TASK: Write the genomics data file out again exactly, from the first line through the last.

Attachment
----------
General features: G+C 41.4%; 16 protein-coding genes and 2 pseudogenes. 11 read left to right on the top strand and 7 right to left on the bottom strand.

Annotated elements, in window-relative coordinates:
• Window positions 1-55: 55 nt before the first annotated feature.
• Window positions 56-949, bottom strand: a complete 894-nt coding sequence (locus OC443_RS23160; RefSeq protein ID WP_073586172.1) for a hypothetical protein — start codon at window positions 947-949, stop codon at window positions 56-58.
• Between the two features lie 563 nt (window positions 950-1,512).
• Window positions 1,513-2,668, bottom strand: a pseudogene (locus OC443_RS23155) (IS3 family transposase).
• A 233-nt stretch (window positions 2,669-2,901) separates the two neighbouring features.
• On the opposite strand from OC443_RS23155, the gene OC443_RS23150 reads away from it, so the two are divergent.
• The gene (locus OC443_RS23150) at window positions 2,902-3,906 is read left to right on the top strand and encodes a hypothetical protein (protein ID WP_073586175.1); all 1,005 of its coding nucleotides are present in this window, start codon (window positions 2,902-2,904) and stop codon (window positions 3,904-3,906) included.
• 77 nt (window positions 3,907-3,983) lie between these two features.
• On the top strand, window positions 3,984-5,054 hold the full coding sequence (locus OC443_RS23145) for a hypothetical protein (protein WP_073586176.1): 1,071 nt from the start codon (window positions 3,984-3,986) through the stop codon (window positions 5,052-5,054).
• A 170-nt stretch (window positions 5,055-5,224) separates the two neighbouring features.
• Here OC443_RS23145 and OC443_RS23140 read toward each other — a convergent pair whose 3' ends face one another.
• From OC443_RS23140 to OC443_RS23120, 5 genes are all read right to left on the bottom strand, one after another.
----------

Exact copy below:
General features: G+C 41.4%; 16 protein-coding genes and 2 pseudogenes. 11 read left to right on the top strand and 7 right to left on the bottom strand.

Annotated elements, in window-relative coordinates:
• Window positions 1-55: 55 nt before the first annotated feature.
• Window positions 56-949, bottom strand: a complete 894-nt coding sequence (locus OC443_RS23160; RefSeq protein ID WP_073586172.1) for a hypothetical protein — start codon at window positions 947-949, stop codon at window positions 56-58.
• Between the two features lie 563 nt (window positions 950-1,512).
• Window positions 1,513-2,668, bottom strand: a pseudogene (locus OC443_RS23155) (IS3 family transposase).
• A 233-nt stretch (window positions 2,669-2,901) separates the two neighbouring features.
• On the opposite strand from OC443_RS23155, the gene OC443_RS23150 reads away from it, so the two are divergent.
• The gene (locus OC443_RS23150) at window positions 2,902-3,906 is read left to right on the top strand and encodes a hypothetical protein (protein ID WP_073586175.1); all 1,005 of its coding nucleotides are present in this window, start codon (window positions 2,902-2,904) and stop codon (window positions 3,904-3,906) included.
• 77 nt (window positions 3,907-3,983) lie between these two features.
• On the top strand, window positions 3,984-5,054 hold the full coding sequence (locus OC443_RS23145) for a hypothetical protein (protein WP_073586176.1): 1,071 nt from the start codon (window positions 3,984-3,986) through the stop codon (window positions 5,052-5,054).
• A 170-nt stretch (window positions 5,055-5,224) separates the two neighbouring features.
• Here OC443_RS23145 and OC443_RS23140 read toward each other — a convergent pair whose 3' ends face one another.
• From OC443_RS23140 to OC443_RS23120, 5 genes are all read right to left on the bottom strand, one after another.